If you have limited time, and/or have already visited those sites, you may simply leave after your garden tour.
If you choose to include a visit to the Papal Gardens at Castel Gandolfo, it is an all day visit beginning at the Vatican at 8am, and ending back at the Vatican at about 6pm.
You can also book a tour of JUST the gardens at the Pope's summer residence in Castel Gandolfo.
This makes for a fascinating and unusual day trip out of Rome.
A guided tour of the Apostolic Palace, the Barberini gardens, and lunch on the Pope's farm are all included!
When you book a visit to the Vatican Gardens, you will automatically get entry to the Vatican Museums.
So plan for at least a 3-4 hour visit.
If you want to also visit Saint Peter's Basilica on the same day, you can either go at 7 AM when it opens, or after your museums tour, probably after a short lunch break.
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If you visit the Basilica in the morning, you could then have the other half the day to do other things (although you will likely be tired as that is a lot of activity for one morning!)
If you visit the Basilica after your Vatican Museums visit, this will likely take up the rest of your day.
Visiting the basilica can take maybe an hour.
Once inside Saint Peter's Basilica, you can climb the dome (for a fee) and/or visit the grottos just below the altar where many popes are entombed (free.)
Plan for yet another hour. Just make sure to climb the dome before it closes, which is about an hour earlier than the basilica itself.
Do you want to also know how to fit in a visit to the Vatican necropolis (St. Peter's tomb), and/or the Papal Audience?
Ready to plan your trip?
The Vatican gardens are open Monday - Saturday.
They are closed Sundays and on Catholic holidays, and/or when the pope conducts mass at St. Peter's basilica, including December 8, 25 and 26, January 1 and 6, Easter Sunday, and more.
To see all closing dates for a given year, check the Vatican Museums calendar online.
Although the gardens are open the same dates as the museums, visiting hours are restricted to mid-late mornings.
Walking tours are not available on Wednesdays when there is a Papal audience. Bus tours are.
You can book a walking tour that begins at 9:30 or 11am.
You can book a bus tour that begins somewhere from 8:15 am to 12:45 pm (last departure.)
The all-day tour that includes a train visit to Castel Gandolfo must be booked for an early start at 8am.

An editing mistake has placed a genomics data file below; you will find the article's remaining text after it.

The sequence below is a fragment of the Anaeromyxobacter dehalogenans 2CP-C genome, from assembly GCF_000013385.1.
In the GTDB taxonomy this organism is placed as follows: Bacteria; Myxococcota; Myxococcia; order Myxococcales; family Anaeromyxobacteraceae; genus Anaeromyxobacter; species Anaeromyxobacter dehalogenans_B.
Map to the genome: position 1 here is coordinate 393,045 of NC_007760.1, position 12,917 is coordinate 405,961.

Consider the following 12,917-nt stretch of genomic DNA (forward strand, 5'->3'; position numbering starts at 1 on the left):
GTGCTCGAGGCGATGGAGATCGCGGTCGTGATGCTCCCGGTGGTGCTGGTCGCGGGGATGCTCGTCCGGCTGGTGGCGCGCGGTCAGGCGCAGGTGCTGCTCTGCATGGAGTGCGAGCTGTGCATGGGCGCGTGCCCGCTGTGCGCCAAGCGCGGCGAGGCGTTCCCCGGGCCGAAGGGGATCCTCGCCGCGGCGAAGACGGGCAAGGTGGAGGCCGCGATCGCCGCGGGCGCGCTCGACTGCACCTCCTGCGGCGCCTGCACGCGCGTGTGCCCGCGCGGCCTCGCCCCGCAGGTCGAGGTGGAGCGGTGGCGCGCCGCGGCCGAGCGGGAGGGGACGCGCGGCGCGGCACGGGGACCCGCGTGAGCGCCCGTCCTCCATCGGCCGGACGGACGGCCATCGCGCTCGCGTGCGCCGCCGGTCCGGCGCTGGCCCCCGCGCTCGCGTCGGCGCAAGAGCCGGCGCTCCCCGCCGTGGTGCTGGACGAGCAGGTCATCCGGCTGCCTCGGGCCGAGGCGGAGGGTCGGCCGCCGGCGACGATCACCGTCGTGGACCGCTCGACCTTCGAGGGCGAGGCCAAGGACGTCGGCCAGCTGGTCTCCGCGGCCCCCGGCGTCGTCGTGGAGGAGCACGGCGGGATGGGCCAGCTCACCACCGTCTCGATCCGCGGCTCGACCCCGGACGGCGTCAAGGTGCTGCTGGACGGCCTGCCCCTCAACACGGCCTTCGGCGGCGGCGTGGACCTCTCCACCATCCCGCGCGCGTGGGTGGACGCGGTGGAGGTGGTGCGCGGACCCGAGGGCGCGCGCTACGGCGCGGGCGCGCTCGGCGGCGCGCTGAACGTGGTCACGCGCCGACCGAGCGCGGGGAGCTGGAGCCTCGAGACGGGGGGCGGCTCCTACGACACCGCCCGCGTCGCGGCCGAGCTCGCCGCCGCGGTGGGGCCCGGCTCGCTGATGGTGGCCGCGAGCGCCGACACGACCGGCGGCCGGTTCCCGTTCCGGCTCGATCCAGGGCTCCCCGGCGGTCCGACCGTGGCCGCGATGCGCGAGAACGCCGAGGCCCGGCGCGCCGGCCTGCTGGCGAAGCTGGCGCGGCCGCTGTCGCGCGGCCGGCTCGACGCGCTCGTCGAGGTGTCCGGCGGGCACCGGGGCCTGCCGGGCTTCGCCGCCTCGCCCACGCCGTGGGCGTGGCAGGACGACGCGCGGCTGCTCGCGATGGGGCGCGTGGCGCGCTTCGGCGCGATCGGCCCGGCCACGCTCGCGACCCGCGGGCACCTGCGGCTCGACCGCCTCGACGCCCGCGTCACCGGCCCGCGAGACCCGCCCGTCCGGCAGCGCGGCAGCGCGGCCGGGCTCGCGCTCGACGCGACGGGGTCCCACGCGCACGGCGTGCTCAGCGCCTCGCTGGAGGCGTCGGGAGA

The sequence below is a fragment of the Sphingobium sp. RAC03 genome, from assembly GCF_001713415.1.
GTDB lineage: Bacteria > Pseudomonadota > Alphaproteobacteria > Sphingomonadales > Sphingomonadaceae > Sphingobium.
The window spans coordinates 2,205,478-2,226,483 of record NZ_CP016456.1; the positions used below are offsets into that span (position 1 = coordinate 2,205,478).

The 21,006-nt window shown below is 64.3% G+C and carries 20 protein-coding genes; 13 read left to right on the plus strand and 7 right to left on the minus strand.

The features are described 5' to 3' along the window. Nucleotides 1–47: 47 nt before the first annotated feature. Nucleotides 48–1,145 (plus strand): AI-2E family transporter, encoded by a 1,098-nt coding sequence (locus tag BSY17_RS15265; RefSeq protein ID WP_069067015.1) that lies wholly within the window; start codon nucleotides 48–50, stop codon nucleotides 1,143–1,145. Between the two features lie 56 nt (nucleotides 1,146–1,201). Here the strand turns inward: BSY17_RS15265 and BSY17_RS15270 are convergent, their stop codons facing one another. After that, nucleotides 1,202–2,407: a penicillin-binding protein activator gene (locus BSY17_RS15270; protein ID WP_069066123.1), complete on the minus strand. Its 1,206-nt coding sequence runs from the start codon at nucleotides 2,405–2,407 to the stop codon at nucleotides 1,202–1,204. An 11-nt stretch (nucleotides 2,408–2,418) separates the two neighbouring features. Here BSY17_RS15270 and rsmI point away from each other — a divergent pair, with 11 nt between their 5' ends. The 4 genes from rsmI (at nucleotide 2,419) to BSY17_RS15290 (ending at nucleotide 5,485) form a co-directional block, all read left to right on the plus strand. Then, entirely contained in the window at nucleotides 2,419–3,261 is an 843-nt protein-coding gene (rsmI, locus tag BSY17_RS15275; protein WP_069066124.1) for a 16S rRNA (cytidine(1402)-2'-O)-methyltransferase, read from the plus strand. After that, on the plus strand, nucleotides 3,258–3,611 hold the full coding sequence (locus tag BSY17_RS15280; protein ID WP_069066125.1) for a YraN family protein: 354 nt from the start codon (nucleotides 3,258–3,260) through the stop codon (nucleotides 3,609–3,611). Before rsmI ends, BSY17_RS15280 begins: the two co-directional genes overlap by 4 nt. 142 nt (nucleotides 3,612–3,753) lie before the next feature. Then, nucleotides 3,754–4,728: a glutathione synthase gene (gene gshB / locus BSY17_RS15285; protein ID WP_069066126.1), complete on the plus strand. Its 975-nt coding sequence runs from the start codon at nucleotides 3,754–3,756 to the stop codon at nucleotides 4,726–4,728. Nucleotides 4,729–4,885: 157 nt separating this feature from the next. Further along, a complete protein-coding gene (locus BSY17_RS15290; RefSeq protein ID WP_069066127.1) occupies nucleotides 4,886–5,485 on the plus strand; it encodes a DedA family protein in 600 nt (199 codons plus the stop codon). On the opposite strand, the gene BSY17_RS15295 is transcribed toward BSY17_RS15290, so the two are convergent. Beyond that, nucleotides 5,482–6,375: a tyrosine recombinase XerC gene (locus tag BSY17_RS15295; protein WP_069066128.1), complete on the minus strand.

The tours are available in different languages but the most commonly offered is in English.
If you choose another language, you may find limited availability.
You can easily book a tour of the Vatican Gardens on the official Vatican website.
Click "Vatican Gardens", which takes you to the page with all the options.
There you can select different garden tours.
Costs vary depending on the type of tour you book.
If you have trouble with the Vatican website, or don't find availability there, you might want to try booking the same ticket through the authorized vendor Tiqets.
There is a small booking fee but the ease of use makes up for it.
Also you may find more availability through Tiqets.
Whether you book a walking or bus tour of the Vatican Gardens, your ticket allows you entry into the Vatican Museums and Sistine Chapel.
When you book the Vatican Gardens, you will either have a human guide on the walking tour, or an audio-guide on the bus tour.
After that however, you will not have a guide for the Vatican Museums, just entry.
So if you would like a guide (which I highly recommend), you can book a tour that includes a guided tour of the Vatican Museums.
In my opinion it is a much better way to visit the Vatican Museums, and makes for a smoother and less tiring day.
You cannot visit the Vatican Gardens without booking a tour.
If you take the shorter bus tour, there is just an audio-guide and not a human.
However, you are not allowed to get off the bus.
Yes it's possible for those with mobility problems or who are in a wheelchair to visit these wonderful gardens.
However, there is no regularly scheduled tour.
You need to write to the Vatican and ask for a time slot and guide.
Visitors in wheelchairs may of course be accompanied on the tour by their companions and/or care-givers.
Visit the official Vatican website for more details and how to book.
Yes, there are bathrooms in more than one spot inside the Vatican Gardens.
They are quite discretely hidden, so just ask your guide where to find them.
The bathrooms inside the Vatican Gardens are not handicapped-equipped.
The Omnia Pass is a great combo pass that gives you access to the Vatican Museums, Saint Peter's basilica, San Giovanni and many Rome sites such as the Colosseum, Galleria Borghese and much more.
However, the gardens at the Vatican are not included.
If you want to visit the Vatican Gardens, I'd suggest booking them separately (which includes the Vatican Museums), and then purchasing the Roma Pass, which has nothing to do with Vatican sites.
Or try the Turbo Pass which does include the Vatican Gardens.